In summary, you have two options:
The first option fully alleviates the issue – people who don’t want to hand over their information don’t have to. The second option is an effective way to soothe the privacy concerns of most customers when you need (or badly desire) certain customer information that is seemingly unnecessary (in the eye’s of your customer).
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Internet Anthropology…. This is great information. It almost seems like its better to explain the field or not have it. Is an asterisk enough to explain that a field is mandatory vs. optional? Since people now associate the blue underline colored text with a hyper-link and best practice has evolved from “Click the link below” when the internet was new to specific anchor text. I wonder if that same progressive thinking applies to this scenario with regards to UI/UX checkout. That would suggest there is an evolution of eCommerce psychology. Do you think what works now would work 10 years ago?
Just a thought. Thanks for the article.
The issue isn’t understanding which fields are required (both required * and “optional” fields should each be marked so, just marking one type isn’t enough – but besides that then yes an asterisk do seem to be enough) – but rather explaining what the information is being used for.
I wouldn’t expect that basic level of wanting to know how business use you typed information will change/loosen much – even over 10 years. In some ways I think it will rather be reinforced (increasing privacy concerns).
But the visual indicators (the asterisk *), technology (e.g. using centralized accounts/webIDs) and general web conventions shown during a checkout process would evolve much faster.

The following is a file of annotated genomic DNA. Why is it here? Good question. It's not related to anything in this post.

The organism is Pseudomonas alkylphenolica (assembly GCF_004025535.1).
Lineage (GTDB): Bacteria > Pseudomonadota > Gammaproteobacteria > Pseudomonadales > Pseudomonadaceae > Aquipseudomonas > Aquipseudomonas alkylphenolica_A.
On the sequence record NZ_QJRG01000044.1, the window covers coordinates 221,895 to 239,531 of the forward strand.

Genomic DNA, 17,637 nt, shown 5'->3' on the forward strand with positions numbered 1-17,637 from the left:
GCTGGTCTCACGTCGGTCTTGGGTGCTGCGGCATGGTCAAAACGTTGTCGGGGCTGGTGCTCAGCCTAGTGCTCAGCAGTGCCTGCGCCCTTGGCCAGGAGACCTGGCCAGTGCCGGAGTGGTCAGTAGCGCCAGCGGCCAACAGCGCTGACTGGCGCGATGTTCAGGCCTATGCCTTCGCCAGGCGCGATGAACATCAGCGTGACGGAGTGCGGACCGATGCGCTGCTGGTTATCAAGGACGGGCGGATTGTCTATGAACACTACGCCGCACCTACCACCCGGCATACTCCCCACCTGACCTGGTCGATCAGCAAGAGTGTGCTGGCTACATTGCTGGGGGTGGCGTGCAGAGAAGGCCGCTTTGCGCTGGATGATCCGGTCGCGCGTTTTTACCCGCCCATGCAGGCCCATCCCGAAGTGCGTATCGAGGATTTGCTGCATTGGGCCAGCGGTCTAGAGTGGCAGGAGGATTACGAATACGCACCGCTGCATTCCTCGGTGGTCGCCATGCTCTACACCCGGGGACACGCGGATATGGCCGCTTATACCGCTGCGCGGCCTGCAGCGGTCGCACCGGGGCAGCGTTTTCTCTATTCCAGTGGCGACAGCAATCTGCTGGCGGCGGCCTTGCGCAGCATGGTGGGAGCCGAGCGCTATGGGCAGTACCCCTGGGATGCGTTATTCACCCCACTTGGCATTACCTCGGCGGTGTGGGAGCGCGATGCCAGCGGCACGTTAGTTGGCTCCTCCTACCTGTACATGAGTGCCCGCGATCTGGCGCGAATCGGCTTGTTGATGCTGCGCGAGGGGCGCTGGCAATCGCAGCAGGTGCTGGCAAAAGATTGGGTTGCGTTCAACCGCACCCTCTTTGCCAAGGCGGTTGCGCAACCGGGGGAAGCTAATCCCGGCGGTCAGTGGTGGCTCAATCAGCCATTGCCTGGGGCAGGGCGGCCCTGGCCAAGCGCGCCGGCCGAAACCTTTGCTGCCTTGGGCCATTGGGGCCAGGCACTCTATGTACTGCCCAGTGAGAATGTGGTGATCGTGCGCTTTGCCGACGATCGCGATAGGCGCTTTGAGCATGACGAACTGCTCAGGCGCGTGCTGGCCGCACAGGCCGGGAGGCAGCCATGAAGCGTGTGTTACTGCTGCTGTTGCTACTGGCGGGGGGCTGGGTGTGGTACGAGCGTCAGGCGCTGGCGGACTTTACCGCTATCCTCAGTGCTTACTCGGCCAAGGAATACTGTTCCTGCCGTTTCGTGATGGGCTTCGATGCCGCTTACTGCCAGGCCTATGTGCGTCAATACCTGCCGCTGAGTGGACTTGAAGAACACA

This article is good! However it was written 7 years ago….is this still relevant or is there any updated research?
Hi Steve, in our latest 2019 large-scale UX research the underlying principles presented here still holds true. A lot of the surrounding nuances and context have changed. For our latest findings on this your need Baymard Premium [access](https://baymard.com/research), but if you have that then check out the Topic [“Checkout: Customer & Address Information”](https://baymard.com/premium/topics/420)
Good article, but it does not go far enough.
If a company will not let me buy from them without providing a phone number then I buy from someone else. ANd does this not exclude people that don’t hyave a phone? I know that most people are addicted to their smartphones these days, but there are still people that use the internet, but do not have a phone, and there are many that do not want to give out their number except to a few trustworthy friends.
Ditto if a web site insists on a postcode, then parses it as if it is a UK or USA code when it isn’t, or requires a postcode for a country that does not have them, or places an arbitrary limit on a numerical item, so that I cannot give them an actual street number, etc. etc.
[USA web sites are the worst for this. They seem to assume that the whole world follows USA conventions]
Ask the impossible, ask the unnecessary, put any unnecessary obstacles in my way, and I will buy from someone that actually wants my business.
Shame that websites do not have a “Tell us why you are abandoning your purchase option”
While we are about it why do some track and trace sites require a country adn postcode when the tracking code is unique? [And why are they often unable to find my item, even when I give them correct tracking code, country and postcode!]
And one more thing. Instead of dicking about changing the appearance of web sites every two minutes, first make them work properly!!!
Maybe it is because much web development is done by self-educated children instead of peoperly trained system analysts and programmers?